Small-town rock

The Avant Gardeners, veteran rockers from Quincy, Calif., get crowds moving with floor-trembling organic rock

The Avant Gardeners can move from a Chili Peppers’ sound to James Brown in a matter of seconds.

The Avant Gardeners can move from a Chili Peppers’ sound to James Brown in a matter of seconds.

The Avant Gardeners will play March 15 at the Bar of America in Truckee.

My favorite thing about the Reno Jazz Club is its floor. As far as I know, it’s the only venue in town with a wooden floor, and if you ask me, more venues should invest in them. Whenever anyone starts to dance, or even taps his foot in time with the music, everyone else in the bar can feel it. And let me tell you—watching a show from a floor that’s almost throbbing in time to the music is a pleasurable experience.

The Avant Gardeners did exactly what I would expect from a band at the Jazz Club— they really got that floor rolling.

That’s no easy task with a crowd of less than 25. But their music compels people to dance, or almost dance. It’s fluid and organic. The band could easily jam for hours, and it would be difficult to tell whether the music was rehearsed or improvised. And while drummer Jimmy Leal doesn’t play the fanciest beats I’ve heard, he seems to have a keen sense of what makes people want to move.

Apparently, people in the band’s home town of Quincy, Calif., agree, because nearly a dozen of them followed the band to Reno to watch the show—probably setting the record for the number of cowboy hats in the Jazz Club at one time.

Lead singer and percussionist Dave Willis describes Quincy as very supportive, its inhabitants almost like a big family to him, but acknowledges its limitations for musicians.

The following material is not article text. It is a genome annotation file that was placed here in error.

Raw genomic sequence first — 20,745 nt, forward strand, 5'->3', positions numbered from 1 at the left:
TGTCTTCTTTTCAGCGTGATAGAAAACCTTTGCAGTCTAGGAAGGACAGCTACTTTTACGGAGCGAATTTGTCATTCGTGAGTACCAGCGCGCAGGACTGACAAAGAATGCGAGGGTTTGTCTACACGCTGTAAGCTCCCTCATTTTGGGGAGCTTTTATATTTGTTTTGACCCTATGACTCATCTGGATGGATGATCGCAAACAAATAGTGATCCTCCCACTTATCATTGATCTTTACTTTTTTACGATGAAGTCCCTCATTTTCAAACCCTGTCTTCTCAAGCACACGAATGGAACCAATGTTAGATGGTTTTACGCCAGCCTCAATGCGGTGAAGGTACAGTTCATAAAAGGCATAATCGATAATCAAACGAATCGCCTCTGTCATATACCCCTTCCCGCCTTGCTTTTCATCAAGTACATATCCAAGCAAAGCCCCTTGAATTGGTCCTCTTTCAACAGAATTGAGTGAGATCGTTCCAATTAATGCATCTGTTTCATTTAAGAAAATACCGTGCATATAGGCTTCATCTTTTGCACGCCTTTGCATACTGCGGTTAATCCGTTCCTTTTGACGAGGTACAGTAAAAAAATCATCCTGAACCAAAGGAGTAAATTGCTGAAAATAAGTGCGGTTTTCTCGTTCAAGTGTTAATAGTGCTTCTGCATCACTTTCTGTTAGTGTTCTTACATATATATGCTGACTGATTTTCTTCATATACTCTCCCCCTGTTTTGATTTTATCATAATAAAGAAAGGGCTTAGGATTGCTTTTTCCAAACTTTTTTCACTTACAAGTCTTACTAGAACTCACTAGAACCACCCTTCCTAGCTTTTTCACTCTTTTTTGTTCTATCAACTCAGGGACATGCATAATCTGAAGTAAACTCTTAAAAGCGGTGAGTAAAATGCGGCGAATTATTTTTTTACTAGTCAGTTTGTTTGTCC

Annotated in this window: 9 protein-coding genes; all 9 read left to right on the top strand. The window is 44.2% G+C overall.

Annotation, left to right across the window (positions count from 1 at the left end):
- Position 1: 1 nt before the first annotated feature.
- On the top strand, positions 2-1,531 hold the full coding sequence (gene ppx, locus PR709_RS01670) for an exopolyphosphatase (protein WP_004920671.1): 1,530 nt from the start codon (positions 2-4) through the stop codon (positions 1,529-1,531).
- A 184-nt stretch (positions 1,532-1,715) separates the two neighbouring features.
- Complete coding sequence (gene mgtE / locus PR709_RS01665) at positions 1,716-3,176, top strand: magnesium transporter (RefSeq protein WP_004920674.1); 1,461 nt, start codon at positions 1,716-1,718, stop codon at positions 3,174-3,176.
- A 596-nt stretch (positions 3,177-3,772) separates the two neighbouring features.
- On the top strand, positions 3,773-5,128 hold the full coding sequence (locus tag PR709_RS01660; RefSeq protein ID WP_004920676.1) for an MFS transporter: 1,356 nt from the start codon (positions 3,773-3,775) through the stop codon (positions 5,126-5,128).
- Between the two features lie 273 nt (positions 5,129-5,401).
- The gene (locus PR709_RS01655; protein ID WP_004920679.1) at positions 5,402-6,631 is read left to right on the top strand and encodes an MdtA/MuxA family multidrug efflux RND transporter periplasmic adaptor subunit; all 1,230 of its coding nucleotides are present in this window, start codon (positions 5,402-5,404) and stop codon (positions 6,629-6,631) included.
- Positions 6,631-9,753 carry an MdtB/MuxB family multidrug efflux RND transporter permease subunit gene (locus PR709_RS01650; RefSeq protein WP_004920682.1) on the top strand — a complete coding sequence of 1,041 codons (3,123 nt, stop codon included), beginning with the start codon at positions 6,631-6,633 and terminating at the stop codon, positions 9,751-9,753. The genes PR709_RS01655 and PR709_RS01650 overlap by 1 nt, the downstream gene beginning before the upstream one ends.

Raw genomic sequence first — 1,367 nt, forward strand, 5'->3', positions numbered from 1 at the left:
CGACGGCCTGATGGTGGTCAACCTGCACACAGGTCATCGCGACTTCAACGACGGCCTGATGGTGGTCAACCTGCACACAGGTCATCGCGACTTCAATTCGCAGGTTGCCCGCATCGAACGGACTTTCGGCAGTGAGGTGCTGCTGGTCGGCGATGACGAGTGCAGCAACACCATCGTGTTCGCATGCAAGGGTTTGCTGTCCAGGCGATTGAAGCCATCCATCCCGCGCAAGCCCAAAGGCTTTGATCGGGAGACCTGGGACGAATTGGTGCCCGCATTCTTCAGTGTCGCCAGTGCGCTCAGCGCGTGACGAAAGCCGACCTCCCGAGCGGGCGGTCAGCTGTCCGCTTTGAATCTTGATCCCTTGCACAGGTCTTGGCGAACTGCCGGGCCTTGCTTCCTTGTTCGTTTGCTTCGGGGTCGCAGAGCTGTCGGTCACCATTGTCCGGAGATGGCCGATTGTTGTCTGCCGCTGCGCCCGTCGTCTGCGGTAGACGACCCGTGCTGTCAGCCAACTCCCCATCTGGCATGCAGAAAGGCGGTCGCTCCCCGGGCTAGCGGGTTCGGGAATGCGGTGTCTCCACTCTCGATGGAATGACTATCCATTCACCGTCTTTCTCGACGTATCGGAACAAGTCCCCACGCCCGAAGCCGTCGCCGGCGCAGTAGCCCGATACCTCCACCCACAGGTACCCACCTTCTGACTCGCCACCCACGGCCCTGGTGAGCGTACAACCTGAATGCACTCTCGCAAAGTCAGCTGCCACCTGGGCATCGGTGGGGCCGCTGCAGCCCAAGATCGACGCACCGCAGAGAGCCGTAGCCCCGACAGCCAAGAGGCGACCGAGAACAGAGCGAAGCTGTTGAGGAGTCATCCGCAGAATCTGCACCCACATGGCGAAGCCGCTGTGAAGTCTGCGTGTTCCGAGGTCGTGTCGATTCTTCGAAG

“The music scene in Quincy is really slow,” Willis says.

As a result, the Avant Gardeners frequently take to the road, playing any city they can drive to in a single day. They come to Reno and the Lake Tahoe area several times a year.

Bassist Mary Lynn Risley says she’s enjoyed playing Reno since the first time the Gardeners played at the Beer Barrel in 1986.

“I have fun in Reno. I like to come here and see music myself,” Risley says.

The band takes a different approach than most in the way it structures its music. Band members play sets that are less song-based than I’m used to, seeming to prefer long instrumentals and improvisations.

They even managed to sneak a five-minute instrumental into the middle of a cover of the Beatles’ “Daytripper” at the Jazz Club show, which would probably be considered blasphemy to some, but no one present seemed to mind.

It’s hard to pigeonhole their genre because of the diversity of the members’ styles. Guitarist Art Garcia seems to favor funk-style guitar, but Leal doesn’t play the drums the way you’d hear them in a funk song; he sticks to rock/dance beats.

Risley’s bass lines are the bridge between them; she’s just funky enough for Garcia, and just solid enough for Leal. And Willis is a vocal chameleon, moving from Red Hot Chili Peppers to James Brown in 6.2 seconds.

But the Avant Gardeners aren’t interested in conforming to a more familiar format.

“We have some disdain for the whole MTV, getting signed [thing], because there’s just so many snakes in the music industry,” Willis explains.

“It’s all about playing live,” Leal adds.

And as a live band, the Gardeners really work. They’re just fun. They have that comfortable stage presence that can only come from a decade of experience. They’re totally relaxed, and it rubs off on the audience.

But most important of all, they get the Jazz Club floor moving. And isn’t that what it’s really all about?